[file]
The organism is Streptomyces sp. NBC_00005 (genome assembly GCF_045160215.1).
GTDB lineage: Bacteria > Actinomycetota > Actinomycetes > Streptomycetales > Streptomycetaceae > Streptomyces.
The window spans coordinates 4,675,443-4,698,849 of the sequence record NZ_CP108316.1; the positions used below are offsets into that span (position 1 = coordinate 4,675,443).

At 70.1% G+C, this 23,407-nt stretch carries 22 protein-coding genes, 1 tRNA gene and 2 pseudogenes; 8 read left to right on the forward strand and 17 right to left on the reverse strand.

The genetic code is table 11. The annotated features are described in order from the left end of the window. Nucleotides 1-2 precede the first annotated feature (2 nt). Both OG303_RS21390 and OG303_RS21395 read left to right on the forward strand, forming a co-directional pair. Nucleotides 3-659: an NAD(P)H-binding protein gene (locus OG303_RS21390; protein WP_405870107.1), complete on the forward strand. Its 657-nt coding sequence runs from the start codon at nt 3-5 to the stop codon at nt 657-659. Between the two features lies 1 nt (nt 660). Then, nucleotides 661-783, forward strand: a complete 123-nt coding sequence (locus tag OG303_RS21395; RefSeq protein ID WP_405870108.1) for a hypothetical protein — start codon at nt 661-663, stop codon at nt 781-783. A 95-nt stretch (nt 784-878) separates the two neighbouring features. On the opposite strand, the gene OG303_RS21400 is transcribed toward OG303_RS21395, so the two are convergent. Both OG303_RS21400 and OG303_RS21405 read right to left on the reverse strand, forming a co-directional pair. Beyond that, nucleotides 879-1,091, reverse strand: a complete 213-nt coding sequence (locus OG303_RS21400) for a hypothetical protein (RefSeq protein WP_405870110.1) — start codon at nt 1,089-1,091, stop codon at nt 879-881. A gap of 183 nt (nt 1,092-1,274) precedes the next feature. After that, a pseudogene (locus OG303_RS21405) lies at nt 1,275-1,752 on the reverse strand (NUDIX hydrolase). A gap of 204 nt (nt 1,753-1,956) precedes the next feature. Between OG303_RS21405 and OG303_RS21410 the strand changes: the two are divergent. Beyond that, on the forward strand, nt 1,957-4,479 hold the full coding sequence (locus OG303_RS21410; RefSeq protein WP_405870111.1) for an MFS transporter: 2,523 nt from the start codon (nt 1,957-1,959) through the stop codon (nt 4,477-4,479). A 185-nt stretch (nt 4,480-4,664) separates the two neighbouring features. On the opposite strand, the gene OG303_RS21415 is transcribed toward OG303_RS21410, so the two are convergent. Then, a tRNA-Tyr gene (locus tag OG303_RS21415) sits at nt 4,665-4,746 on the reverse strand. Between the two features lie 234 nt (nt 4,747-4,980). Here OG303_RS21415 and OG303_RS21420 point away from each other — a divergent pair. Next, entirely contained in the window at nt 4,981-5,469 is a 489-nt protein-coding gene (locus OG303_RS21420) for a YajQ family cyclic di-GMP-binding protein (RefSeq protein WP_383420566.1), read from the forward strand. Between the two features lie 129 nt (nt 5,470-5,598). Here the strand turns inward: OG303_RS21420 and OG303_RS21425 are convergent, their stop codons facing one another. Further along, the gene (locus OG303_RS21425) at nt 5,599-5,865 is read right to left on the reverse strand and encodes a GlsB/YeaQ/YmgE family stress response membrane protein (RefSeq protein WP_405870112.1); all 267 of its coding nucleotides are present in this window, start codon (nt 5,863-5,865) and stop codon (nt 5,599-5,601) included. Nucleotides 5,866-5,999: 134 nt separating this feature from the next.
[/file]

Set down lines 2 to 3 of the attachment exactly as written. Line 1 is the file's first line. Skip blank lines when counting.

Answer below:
GTDB lineage: Bacteria > Actinomycetota > Actinomycetes > Streptomycetales > Streptomycetaceae > Streptomyces.
The window spans coordinates 4,675,443-4,698,849 of the sequence record NZ_CP108316.1; the positions used below are offsets into that span (position 1 = coordinate 4,675,443).